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HOME > Expert Assessments > ENSO Diagnostic Discussion
issued by
January 8, 2004

Sea surface temperatures remained warmer than average across most of the equatorial Pacific Ocean during December (Fig. 1), although departures from average decreased in all of the Niño index regions during the month (Fig. 2). Equatorial ocean surface temperatures greater than +0.5°C (~1°F) above average were found between Indonesia and 170°W and in most of the eastern equatorial Pacific between 140°W and the South American coast. Departures greater than +1°C were found between 160°E and 180°W.

In spite of the slightly warmer-than-average oceanic temperatures, the monthly 850-hPa zonal wind indices, OLR index, 200-hPa zonal wind index, SOI and EQSOI do not indicate warm episode conditions. Over the past few months, these atmospheric indices have not shown any significant trends that would support either additional large-scale increases or any substantial decreases of SST anomalies in equatorial Pacific. However, many of these indices exhibited considerable week-to-week variability during late November and December in response to tropical intraseasonal (Madden-Julian Oscillation) activity. Wetter-than-average conditions, observed over the Indian Ocean in late November, shifted eastward to the western Pacific by late December. At the same time, the equatorial easterlies weakened over the western Pacific and westerlies developed near the date line (180°W) (Fig. 3). NOAA’s Climate Prediction Center will continue to monitor these features to determine what, if any, impacts this activity will have on surface and subsurface temperatures in the region between the date line and the South American coast.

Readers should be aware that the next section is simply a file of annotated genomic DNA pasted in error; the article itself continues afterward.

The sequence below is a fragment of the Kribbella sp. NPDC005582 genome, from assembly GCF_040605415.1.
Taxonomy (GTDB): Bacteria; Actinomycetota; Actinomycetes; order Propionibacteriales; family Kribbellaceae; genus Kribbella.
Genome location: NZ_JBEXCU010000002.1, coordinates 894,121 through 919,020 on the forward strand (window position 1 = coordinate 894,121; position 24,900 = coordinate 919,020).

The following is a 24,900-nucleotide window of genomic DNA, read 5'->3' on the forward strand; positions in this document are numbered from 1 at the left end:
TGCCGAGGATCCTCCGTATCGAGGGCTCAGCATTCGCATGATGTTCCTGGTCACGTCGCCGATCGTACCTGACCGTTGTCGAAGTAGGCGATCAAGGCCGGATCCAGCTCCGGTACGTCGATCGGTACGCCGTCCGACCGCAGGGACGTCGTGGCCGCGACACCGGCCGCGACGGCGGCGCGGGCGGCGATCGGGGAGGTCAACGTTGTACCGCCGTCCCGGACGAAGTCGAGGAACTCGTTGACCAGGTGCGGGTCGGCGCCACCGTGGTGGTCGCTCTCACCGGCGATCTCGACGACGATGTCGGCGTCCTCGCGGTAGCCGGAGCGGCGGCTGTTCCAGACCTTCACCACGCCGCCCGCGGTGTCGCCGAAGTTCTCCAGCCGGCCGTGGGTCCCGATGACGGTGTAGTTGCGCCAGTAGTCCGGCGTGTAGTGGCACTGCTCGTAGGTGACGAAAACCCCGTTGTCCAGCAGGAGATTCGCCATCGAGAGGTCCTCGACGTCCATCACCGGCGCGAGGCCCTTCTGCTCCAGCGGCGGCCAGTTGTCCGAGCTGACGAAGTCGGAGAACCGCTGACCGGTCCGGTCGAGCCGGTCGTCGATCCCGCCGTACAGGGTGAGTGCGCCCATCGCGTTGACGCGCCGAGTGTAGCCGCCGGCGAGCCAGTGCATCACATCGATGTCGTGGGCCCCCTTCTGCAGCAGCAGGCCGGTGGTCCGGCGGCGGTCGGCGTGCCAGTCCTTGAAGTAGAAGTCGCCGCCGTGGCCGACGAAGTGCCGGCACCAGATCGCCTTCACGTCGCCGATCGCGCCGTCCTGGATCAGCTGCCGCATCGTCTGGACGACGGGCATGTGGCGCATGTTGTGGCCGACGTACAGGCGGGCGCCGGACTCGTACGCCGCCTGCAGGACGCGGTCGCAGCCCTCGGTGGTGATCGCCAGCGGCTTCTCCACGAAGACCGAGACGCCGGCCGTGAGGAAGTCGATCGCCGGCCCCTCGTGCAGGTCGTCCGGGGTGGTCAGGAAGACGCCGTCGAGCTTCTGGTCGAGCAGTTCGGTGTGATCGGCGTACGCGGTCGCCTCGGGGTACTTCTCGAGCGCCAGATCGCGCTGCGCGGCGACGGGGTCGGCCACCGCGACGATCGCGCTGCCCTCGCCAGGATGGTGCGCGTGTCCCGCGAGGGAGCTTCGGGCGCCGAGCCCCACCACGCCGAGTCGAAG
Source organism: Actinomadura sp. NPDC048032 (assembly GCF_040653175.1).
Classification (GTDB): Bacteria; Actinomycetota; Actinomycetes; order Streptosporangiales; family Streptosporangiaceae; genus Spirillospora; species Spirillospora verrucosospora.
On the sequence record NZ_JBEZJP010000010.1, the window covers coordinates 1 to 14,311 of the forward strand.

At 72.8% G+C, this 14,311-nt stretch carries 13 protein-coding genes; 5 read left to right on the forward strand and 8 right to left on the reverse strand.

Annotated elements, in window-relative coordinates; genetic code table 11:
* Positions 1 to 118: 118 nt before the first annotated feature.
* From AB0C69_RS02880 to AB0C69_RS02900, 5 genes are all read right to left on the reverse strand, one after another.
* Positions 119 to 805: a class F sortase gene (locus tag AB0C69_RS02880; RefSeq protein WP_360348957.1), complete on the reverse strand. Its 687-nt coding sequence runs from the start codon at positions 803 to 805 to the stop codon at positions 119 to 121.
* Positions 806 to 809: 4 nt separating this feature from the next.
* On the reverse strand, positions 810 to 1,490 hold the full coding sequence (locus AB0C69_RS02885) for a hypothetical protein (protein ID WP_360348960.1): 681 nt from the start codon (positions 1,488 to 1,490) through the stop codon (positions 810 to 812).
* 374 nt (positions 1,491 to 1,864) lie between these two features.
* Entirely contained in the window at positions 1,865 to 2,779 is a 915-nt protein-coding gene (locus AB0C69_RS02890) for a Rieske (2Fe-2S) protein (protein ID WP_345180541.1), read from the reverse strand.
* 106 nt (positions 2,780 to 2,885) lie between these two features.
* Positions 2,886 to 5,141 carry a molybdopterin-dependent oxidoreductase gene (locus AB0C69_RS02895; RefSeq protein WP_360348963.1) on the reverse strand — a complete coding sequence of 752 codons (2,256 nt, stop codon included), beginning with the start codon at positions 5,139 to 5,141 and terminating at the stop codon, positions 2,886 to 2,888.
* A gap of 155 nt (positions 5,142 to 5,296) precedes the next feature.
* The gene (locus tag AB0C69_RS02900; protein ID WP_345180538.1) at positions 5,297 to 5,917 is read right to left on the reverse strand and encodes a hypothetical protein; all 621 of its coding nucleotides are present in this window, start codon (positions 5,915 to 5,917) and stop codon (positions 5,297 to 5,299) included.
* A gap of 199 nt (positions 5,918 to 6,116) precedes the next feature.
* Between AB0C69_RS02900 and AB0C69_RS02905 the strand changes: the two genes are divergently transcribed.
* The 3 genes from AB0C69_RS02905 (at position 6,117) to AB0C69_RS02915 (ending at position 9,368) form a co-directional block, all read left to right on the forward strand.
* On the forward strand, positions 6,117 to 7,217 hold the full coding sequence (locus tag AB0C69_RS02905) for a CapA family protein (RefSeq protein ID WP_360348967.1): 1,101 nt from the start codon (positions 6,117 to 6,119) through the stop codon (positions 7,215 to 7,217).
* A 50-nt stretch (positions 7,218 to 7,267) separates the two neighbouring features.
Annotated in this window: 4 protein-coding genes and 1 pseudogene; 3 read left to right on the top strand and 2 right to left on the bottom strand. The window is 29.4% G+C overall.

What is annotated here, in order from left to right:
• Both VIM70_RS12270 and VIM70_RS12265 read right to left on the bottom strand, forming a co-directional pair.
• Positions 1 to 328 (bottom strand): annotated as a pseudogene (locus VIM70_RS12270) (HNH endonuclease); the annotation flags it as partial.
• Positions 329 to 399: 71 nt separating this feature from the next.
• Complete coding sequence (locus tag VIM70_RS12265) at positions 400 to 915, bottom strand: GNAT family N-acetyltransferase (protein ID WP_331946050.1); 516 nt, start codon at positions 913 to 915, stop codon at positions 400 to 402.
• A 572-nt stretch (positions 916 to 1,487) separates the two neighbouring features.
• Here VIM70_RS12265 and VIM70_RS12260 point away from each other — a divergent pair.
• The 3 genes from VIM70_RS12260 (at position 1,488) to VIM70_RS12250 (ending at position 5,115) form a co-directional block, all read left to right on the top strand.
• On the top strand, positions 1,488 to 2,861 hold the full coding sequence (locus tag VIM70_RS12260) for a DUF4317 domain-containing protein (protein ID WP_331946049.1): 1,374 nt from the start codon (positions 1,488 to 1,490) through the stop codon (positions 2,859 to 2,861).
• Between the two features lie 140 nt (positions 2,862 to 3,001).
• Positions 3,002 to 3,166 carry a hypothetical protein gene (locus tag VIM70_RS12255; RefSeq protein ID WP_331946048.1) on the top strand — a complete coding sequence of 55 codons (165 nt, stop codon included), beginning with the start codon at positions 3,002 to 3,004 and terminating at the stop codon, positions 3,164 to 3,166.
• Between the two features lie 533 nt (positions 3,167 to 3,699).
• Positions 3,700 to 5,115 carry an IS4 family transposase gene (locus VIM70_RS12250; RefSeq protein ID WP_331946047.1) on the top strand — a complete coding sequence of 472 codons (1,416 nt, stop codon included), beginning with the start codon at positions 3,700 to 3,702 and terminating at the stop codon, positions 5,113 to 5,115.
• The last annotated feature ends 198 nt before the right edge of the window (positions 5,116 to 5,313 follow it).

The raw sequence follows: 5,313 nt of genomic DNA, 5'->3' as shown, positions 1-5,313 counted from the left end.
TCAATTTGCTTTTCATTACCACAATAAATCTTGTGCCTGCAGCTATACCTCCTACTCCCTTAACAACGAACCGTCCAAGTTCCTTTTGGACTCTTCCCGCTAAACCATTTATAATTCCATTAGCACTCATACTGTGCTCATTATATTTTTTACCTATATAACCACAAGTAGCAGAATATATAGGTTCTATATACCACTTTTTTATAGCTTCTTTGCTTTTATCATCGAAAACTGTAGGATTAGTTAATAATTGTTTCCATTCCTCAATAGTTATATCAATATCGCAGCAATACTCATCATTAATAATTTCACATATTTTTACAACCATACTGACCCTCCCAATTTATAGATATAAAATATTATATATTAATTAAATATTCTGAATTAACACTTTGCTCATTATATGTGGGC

A majority of the statistical and coupled model forecasts indicate near neutral conditions in the tropical Pacific (Niño 3.4 SST anomalies between -0.5°C and +0.5°C) through March 2004. Thereafter, the forecasts show increasing spread and greater uncertainty, during a time of the year when the skill level of all of the techniques is relatively low.

This discussion is a consolidated effort of NOAA and its funded institutions. Weekly updates for SST, 850-hPa wind, OLR and features of the equatorial subsurface thermal structure are available on the Climate Prediction Center web page at (Weekly Update). Forecasts for the evolution of El Niño/La Niña are updated monthly in the Forecast Forum section of CPC's Climate Diagnostics Bulletin. To receive an e-mail notification when the monthly ENSO Diagnostic Discussions are released, please send your e-mail address to:

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Page last modified: July 10, 2003
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